Surviving information-seeking sickness

The key to web success is to stop thinking about organizational information and start thinking of customer tasks.

It all started many years ago. I remember the moment as if it were yesterday. A colleague was sick in Beaumont hospital in north Dublin. My friend Tom and I decided to pay her a visit. As we entered the reception area, I saw that sign. It was big and blue and seemed to be smiling at me, inviting me; feline and so attractive. The sign was in all capitals. It just said one word: INFORMATION.

What a sensuous word. I had worked in the Web for years and had had the pleasure of being surrounded by so much information. People need information. People love information. They yearn for it, dream about it, fantasize about it. We live, of course, in the information society, and people all over the world are just looking for information.

I was enthralled by that simple, blue sign. I walked towards it without thinking. It was calling out to me. And then Tom called out to me.
“Gerry, I know what room Ann is in. There’s no need to ask.”

But I was blind, deaf and dumb. I waited in line, oblivious to Tom’s voice. My turn came. I smiled at the receptionist. She smiled back. It was the moment of truth.

“Can I have some information please,” I said to her.
“Sorry?” she replied, her eyes somewhat quizzical. “Are you visiting a patient?”
“Yes,” I replied enthusiastically.
“Ah, so you need to know what room they’re in. Can you give me their name?”
“My friend Tom knows what room Ann is in,” I replied. I looked back to see where Tom was and I noticed that he was trying to hide behind a pillar. I turned back to the receptionist. “I’m just looking for information. Any information will do. When, for example, was this hospital built? Stuff like that. This reception desk, what type of wood is it made from? Anything at all. Just give me information.”

The receptionist stared at me for what seemed like a long time. Then she smiled. “I know exactly what you need, sir. If you just wait there …” She got up and went into an adjoining room. I waited.

About five minutes later two pleasant gentlemen in white coats arrived.
“Hello, Gerry”, one said to me.
“I believe you’re just looking for information.”
“Yes, yes!”
“Come with us, Gerry, and we’ll give you all the information you can take.”

I was so excited. Until they put me in a very tight-fitting, badly-designed jacket. And then locked me in a white room with very soft walls. And then started giving me injections.

It took time. Lots of counseling. I had many relapses. The doctors told me that I had spent too much time with too many web teams who didn’t live in the real world. These web teams built websites full of information without any real understanding of what their customers actually wanted. These web teams thought people came looking for information, when in fact people had specific tasks that they wanted to solve. Information was only a means to an end. It was not the end.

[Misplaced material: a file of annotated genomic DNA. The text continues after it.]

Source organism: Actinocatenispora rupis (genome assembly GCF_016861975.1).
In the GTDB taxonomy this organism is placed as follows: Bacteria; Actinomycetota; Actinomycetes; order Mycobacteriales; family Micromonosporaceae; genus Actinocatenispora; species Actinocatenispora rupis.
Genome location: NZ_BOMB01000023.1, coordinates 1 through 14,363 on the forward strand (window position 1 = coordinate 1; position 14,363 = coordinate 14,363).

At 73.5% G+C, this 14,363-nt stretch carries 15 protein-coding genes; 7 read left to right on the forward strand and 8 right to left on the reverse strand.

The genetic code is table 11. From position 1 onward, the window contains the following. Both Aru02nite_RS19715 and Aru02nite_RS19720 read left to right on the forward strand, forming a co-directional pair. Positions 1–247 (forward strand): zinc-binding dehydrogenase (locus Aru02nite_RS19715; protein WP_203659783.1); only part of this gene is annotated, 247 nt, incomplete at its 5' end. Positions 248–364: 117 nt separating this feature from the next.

I’m better now.


9 responses

  1. Hey, if only information points were like this piece of genius from Fry & Laurie…

  2. It never ceases to amaze me how you can find something interesting to write about each week. Your latest email made me smile, so I felt compelled to comment.

    Keep up the good work!

  3. Hi Gerry,
    wonderful article. It reminded me on a paper, I did 10 years ago. Here is a short extract:

    A new generation is growing up in Japan who consider the “Global Village” a non-issue. They are known as the Otaku, which in Japanese signifies a very distanced form of address. The Otaku prefer the smallest morsels of information and avoid all bodily contact. They have excellent memory and hate correlation. They live in artificially-created information niches and communicate exclusively within their spheres of expertise. The Otaku live in the world of the media, in the sphere of continuous production, like fish in water. All is signals and information in Japan: one feeds upon information, and one dresses in information. One allows the left arm to be suntanned, to signal that one drives a prestigious, imported automobile - with the steering wheel on the left. The Otaku form an interface through which all can pass without leaving a trace. The Otaku do not differ between the animated and the inanimate. They treat humans as things and things as humans. They are addicted to the fetish of information. They have a tendency to become fat, have long hair and wear T-shirts and jeans. But is it enough to retain sanity in cyberspace?

    Don’t stop inspiring me! ;-)

  4. Wolfgang, very interesting quote. 10 years later and it’s still very valid.

  5. It’s the difference between labels and signposts.

    People are used to labelling things: “What is provided here?” “Information.” “Then we’ll put up a sign that say ‘information’.” That may work in real life but on the web things are different. Instead of “What is provided here?” you have to ask “Where do people go when they are seeking this?” and then put up a signpost telling those people where they should look.

    A weblink is a signpost, not a label.

  6. A funny story making a serious point. Much appreciated!

  7. Mike, excellent point!

  8. Brilliant analogy. I always imagined you in a white tight-fitting jacket:-) Weren’t you the silly boffin to be duped by the sensual alluring sign and the smiling receptionist. So Beaumont was your EUREKA moment. Do they still have the sign up? Is it a sign of the times that information desks have been replaced by customer service desks?

  9. Brilliant. Love it.

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